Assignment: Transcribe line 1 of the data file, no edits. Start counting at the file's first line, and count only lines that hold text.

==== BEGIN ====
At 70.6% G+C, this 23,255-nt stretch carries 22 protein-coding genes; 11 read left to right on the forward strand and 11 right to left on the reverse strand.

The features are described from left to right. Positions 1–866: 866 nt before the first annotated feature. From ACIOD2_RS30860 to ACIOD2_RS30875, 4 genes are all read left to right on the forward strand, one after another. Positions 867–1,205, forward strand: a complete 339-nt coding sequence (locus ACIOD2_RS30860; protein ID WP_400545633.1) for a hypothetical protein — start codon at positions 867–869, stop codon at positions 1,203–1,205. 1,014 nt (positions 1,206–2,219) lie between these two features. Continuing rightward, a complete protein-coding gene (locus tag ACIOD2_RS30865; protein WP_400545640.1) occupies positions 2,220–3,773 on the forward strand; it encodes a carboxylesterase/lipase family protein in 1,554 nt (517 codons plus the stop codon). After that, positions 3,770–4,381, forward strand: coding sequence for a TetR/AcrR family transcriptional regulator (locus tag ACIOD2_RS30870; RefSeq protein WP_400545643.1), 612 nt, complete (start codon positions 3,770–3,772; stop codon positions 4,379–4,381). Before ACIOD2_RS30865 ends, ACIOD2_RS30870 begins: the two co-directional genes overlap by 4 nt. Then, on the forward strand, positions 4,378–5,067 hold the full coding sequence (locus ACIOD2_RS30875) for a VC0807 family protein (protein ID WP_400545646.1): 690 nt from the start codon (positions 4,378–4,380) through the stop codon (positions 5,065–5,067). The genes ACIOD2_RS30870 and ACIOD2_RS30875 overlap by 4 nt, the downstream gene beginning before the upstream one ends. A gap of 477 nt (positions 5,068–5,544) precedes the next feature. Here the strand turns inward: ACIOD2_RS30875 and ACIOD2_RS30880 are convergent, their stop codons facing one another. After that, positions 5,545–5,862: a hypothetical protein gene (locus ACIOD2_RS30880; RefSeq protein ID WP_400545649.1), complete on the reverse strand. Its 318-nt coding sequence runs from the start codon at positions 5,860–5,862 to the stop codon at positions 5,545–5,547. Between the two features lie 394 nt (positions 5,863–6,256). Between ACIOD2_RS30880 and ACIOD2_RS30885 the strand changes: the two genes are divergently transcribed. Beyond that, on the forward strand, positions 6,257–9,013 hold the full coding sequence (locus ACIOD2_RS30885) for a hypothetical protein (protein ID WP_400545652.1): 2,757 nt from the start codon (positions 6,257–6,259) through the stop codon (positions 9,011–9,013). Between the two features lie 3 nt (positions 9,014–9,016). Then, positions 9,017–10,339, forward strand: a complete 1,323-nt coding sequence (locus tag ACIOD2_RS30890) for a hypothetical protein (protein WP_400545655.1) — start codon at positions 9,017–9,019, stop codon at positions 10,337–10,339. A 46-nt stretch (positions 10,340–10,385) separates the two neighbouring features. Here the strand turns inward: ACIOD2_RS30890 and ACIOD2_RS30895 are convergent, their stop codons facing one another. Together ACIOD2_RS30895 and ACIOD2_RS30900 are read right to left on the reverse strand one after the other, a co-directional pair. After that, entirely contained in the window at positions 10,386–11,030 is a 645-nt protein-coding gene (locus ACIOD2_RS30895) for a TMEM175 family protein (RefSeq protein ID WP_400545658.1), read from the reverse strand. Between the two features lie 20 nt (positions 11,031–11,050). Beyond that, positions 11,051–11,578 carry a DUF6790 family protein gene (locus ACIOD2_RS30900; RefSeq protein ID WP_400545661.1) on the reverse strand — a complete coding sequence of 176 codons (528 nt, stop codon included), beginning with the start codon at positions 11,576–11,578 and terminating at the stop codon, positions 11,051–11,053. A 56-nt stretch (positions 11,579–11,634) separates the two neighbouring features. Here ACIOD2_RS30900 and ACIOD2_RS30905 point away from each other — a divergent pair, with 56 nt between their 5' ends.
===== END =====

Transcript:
At 70.6% G+C, this 23,255-nt stretch carries 22 protein-coding genes; 11 read left to right on the forward strand and 11 right to left on the reverse strand.